Go north, past St Andrews, over the Tay to Dundee on its northern shore: as you travel, look out of the windows to your right and see the Victoria and Albert Museum, Dundee branch. It has already done some good: the building, at least its outside, has been much praised: and the exhibits, much of these sent north from the vast palace which is the London V&A, have attracted fair crowds. In contrast to the museums in Glasgow and Anstruther, it's a space which looks to the future: Dundee's Abertay University founded the first degree in computer games, and studios in Dundee have produced, in the last two decades, world-beating games as Grand Theft Auto. Running now in the museum is an exhibition called 'Videogames: Design/Play/Disrupt', which the museum describes as 'the first exhibition to fully consider the complexity of videogames as one of the most important design fields of our time'.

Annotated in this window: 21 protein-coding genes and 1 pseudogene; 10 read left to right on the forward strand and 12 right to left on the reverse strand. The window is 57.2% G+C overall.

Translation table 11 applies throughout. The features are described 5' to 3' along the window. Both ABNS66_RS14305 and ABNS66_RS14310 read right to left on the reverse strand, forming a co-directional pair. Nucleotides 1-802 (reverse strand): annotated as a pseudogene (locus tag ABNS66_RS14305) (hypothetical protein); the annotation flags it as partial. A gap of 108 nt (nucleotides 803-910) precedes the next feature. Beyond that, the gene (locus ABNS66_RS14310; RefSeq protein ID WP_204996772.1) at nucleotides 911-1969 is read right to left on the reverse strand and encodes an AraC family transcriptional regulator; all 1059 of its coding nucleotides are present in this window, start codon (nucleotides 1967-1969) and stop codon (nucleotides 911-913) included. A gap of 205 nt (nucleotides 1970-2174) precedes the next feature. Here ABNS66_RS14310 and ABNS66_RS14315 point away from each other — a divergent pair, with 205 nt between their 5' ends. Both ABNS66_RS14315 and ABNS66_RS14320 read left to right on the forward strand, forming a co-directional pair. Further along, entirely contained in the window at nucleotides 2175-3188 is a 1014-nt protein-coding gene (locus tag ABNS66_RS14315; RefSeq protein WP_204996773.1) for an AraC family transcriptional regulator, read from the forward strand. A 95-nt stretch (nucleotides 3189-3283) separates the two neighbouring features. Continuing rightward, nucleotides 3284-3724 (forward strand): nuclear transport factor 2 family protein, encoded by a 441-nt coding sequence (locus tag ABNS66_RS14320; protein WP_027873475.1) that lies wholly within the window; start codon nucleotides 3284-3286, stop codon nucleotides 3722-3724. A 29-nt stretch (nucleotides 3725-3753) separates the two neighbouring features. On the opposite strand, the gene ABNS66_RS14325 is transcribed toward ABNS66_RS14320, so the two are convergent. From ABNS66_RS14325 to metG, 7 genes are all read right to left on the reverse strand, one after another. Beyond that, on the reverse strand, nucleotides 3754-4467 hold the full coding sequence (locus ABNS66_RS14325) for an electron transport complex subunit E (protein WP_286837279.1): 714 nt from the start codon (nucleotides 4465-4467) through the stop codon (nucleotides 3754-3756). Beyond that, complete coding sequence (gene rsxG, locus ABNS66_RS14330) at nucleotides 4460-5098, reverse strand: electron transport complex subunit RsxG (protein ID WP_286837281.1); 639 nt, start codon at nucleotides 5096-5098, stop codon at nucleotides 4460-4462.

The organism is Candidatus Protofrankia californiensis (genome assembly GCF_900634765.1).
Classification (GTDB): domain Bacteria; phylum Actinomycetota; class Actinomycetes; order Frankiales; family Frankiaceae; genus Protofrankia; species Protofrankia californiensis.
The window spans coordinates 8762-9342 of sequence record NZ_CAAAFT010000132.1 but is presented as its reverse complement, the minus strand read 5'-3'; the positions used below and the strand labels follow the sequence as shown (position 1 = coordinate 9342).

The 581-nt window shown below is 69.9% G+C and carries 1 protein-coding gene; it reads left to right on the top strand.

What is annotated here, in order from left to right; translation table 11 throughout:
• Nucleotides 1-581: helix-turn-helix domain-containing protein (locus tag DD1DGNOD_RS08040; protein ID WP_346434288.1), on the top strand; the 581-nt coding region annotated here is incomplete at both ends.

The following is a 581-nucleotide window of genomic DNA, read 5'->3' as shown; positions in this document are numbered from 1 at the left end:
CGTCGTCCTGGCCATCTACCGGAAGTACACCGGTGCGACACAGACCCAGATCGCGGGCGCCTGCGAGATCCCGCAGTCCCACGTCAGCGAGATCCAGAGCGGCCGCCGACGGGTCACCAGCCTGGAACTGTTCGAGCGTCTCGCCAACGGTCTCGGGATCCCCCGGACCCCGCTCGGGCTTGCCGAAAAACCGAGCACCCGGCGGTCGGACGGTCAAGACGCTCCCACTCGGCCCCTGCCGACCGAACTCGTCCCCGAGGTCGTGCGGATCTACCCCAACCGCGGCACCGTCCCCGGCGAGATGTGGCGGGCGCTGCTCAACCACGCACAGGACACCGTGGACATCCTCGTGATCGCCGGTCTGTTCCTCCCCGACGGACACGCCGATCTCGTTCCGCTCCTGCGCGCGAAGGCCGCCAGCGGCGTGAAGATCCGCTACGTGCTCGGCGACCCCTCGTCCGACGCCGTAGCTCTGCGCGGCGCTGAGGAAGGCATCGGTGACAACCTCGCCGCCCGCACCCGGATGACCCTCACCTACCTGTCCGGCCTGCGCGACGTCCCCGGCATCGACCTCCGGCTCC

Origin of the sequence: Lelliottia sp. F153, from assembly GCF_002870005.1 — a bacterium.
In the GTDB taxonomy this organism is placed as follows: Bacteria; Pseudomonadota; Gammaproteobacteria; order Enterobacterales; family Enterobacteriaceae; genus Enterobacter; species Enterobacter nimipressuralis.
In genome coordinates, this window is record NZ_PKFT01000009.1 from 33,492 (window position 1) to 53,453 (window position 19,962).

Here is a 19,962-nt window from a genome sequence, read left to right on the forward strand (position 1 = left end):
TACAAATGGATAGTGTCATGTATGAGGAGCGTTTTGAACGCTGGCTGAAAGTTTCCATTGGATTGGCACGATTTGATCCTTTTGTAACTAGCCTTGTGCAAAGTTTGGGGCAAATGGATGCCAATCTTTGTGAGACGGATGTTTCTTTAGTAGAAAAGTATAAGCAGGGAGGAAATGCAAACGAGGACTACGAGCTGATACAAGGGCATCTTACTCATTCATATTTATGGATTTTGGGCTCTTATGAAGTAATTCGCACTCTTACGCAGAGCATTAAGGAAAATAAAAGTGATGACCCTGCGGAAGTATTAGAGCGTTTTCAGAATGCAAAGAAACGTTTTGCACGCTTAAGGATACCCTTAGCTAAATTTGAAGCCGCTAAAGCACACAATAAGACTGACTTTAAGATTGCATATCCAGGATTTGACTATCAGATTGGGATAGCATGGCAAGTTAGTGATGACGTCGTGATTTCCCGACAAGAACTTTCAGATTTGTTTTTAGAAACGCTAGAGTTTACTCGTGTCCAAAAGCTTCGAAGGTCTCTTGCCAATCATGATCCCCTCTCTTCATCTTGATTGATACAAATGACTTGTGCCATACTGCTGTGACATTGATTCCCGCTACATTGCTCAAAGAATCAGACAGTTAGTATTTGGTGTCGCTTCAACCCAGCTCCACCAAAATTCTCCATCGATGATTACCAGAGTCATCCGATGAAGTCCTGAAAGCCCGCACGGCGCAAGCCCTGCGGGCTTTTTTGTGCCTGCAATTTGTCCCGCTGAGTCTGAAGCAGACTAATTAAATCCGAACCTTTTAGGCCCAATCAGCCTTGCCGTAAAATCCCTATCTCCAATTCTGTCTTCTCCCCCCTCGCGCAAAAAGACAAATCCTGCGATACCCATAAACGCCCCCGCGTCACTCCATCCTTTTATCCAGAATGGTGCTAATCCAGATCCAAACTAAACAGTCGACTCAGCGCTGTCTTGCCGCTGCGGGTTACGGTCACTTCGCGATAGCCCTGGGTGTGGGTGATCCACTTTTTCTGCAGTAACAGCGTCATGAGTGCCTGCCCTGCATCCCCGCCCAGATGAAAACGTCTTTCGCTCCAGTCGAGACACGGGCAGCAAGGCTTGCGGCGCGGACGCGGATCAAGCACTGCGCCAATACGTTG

Dundee remains famed for having rested, in its prime, on the three economic pillars of jute, jam and journalism: the jute used as backing for linoleum, made across Fife in Kirkcaldy; the jam invented as a bottle-able commodity; and the journalism centred on the firm of D C Thomson, producer of the Sunday Post, the Peoples' Friend, the Beano and the Dandy. The latter two comic series are part of the display. It will take more than the V&A to haul Dundee back up to its days of prosperity: but it's an elegant start.